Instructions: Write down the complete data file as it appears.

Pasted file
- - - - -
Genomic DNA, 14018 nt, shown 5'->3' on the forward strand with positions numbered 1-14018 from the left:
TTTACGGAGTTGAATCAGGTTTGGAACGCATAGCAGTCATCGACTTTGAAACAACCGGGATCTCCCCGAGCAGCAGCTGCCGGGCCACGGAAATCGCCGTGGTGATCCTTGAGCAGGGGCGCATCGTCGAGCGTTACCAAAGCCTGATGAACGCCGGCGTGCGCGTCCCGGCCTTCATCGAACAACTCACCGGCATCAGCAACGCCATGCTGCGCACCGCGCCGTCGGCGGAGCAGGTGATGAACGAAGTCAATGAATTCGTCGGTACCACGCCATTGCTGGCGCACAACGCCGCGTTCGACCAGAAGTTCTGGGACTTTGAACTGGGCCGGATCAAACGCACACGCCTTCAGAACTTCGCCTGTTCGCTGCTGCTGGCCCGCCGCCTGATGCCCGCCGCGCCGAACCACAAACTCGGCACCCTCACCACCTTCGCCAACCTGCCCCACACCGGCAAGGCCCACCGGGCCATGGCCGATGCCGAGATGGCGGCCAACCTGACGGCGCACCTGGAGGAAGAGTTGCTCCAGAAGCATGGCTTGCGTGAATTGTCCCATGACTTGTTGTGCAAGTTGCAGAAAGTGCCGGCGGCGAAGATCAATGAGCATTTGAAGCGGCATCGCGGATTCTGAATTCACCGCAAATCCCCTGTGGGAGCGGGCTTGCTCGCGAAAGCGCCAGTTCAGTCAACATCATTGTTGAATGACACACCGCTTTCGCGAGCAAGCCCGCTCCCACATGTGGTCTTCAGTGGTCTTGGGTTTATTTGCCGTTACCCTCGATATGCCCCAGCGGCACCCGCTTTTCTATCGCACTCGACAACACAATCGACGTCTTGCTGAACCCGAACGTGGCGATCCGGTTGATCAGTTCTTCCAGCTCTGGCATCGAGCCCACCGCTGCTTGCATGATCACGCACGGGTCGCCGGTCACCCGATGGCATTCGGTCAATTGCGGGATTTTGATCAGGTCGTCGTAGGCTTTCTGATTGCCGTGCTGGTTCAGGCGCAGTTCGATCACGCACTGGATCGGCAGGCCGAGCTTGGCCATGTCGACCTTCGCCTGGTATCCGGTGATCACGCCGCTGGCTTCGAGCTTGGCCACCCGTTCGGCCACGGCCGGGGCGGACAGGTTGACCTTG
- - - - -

Genomic DNA, 14018 nt, shown 5'->3' on the forward strand with positions numbered 1-14018 from the left:
TTTACGGAGTTGAATCAGGTTTGGAACGCATAGCAGTCATCGACTTTGAAACAACCGGGATCTCCCCGAGCAGCAGCTGCCGGGCCACGGAAATCGCCGTGGTGATCCTTGAGCAGGGGCGCATCGTCGAGCGTTACCAAAGCCTGATGAACGCCGGCGTGCGCGTCCCGGCCTTCATCGAACAACTCACCGGCATCAGCAACGCCATGCTGCGCACCGCGCCGTCGGCGGAGCAGGTGATGAACGAAGTCAATGAATTCGTCGGTACCACGCCATTGCTGGCGCACAACGCCGCGTTCGACCAGAAGTTCTGGGACTTTGAACTGGGCCGGATCAAACGCACACGCCTTCAGAACTTCGCCTGTTCGCTGCTGCTGGCCCGCCGCCTGATGCCCGCCGCGCCGAACCACAAACTCGGCACCCTCACCACCTTCGCCAACCTGCCCCACACCGGCAAGGCCCACCGGGCCATGGCCGATGCCGAGATGGCGGCCAACCTGACGGCGCACCTGGAGGAAGAGTTGCTCCAGAAGCATGGCTTGCGTGAATTGTCCCATGACTTGTTGTGCAAGTTGCAGAAAGTGCCGGCGGCGAAGATCAATGAGCATTTGAAGCGGCATCGCGGATTCTGAATTCACCGCAAATCCCCTGTGGGAGCGGGCTTGCTCGCGAAAGCGCCAGTTCAGTCAACATCATTGTTGAATGACACACCGCTTTCGCGAGCAAGCCCGCTCCCACATGTGGTCTTCAGTGGTCTTGGGTTTATTTGCCGTTACCCTCGATATGCCCCAGCGGCACCCGCTTTTCTATCGCACTCGACAACACAATCGACGTCTTGCTGAACCCGAACGTGGCGATCCGGTTGATCAGTTCTTCCAGCTCTGGCATCGAGCCCACCGCTGCTTGCATGATCACGCACGGGTCGCCGGTCACCCGATGGCATTCGGTCAATTGCGGGATTTTGATCAGGTCGTCGTAGGCTTTCTGATTGCCGTGCTGGTTCAGGCGCAGTTCGATCACGCACTGGATCGGCAGGCCGAGCTTGGCCATGTCGACCTTCGCCTGGTATCCGGTGATCACGCCGCTGGCTTCGAGCTTGGCCACCCGTTCGGCCACGGCCGGGGCGGACAGGTTGACCTTG